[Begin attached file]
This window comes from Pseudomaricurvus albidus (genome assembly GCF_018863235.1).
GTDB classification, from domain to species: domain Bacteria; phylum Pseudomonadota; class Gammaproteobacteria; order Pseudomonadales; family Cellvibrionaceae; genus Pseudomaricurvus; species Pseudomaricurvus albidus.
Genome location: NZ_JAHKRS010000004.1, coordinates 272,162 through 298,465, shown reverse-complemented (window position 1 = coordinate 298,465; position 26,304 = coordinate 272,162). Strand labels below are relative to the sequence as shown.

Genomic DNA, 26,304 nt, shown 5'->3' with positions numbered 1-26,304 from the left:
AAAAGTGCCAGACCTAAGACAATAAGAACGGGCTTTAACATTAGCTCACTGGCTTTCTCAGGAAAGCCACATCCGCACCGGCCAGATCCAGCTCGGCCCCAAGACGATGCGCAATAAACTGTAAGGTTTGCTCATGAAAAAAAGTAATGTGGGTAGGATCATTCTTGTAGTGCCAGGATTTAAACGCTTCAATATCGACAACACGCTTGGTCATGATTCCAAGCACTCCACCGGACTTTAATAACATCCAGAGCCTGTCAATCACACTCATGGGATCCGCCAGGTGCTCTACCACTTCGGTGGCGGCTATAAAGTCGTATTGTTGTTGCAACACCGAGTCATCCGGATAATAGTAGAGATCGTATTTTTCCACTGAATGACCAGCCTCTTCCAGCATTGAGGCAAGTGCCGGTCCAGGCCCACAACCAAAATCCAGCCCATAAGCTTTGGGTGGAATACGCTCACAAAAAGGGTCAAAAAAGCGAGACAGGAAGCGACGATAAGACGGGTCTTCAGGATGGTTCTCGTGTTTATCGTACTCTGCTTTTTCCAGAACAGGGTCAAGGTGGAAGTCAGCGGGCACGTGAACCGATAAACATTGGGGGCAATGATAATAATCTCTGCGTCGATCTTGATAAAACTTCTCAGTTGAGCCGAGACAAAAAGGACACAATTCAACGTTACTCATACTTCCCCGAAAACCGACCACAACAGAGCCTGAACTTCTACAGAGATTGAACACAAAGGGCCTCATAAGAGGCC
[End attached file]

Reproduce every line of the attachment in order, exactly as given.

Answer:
This window comes from Pseudomaricurvus albidus (genome assembly GCF_018863235.1).
GTDB classification, from domain to species: domain Bacteria; phylum Pseudomonadota; class Gammaproteobacteria; order Pseudomonadales; family Cellvibrionaceae; genus Pseudomaricurvus; species Pseudomaricurvus albidus.
Genome location: NZ_JAHKRS010000004.1, coordinates 272,162 through 298,465, shown reverse-complemented (window position 1 = coordinate 298,465; position 26,304 = coordinate 272,162). Strand labels below are relative to the sequence as shown.

Genomic DNA, 26,304 nt, shown 5'->3' with positions numbered 1-26,304 from the left:
AAAAGTGCCAGACCTAAGACAATAAGAACGGGCTTTAACATTAGCTCACTGGCTTTCTCAGGAAAGCCACATCCGCACCGGCCAGATCCAGCTCGGCCCCAAGACGATGCGCAATAAACTGTAAGGTTTGCTCATGAAAAAAAGTAATGTGGGTAGGATCATTCTTGTAGTGCCAGGATTTAAACGCTTCAATATCGACAACACGCTTGGTCATGATTCCAAGCACTCCACCGGACTTTAATAACATCCAGAGCCTGTCAATCACACTCATGGGATCCGCCAGGTGCTCTACCACTTCGGTGGCGGCTATAAAGTCGTATTGTTGTTGCAACACCGAGTCATCCGGATAATAGTAGAGATCGTATTTTTCCACTGAATGACCAGCCTCTTCCAGCATTGAGGCAAGTGCCGGTCCAGGCCCACAACCAAAATCCAGCCCATAAGCTTTGGGTGGAATACGCTCACAAAAAGGGTCAAAAAAGCGAGACAGGAAGCGACGATAAGACGGGTCTTCAGGATGGTTCTCGTGTTTATCGTACTCTGCTTTTTCCAGAACAGGGTCAAGGTGGAAGTCAGCGGGCACGTGAACCGATAAACATTGGGGGCAATGATAATAATCTCTGCGTCGATCTTGATAAAACTTCTCAGTTGAGCCGAGACAAAAAGGACACAATTCAACGTTACTCATACTTCCCCGAAAACCGACCACAACAGAGCCTGAACTTCTACAGAGATTGAACACAAAGGGCCTCATAAGAGGCC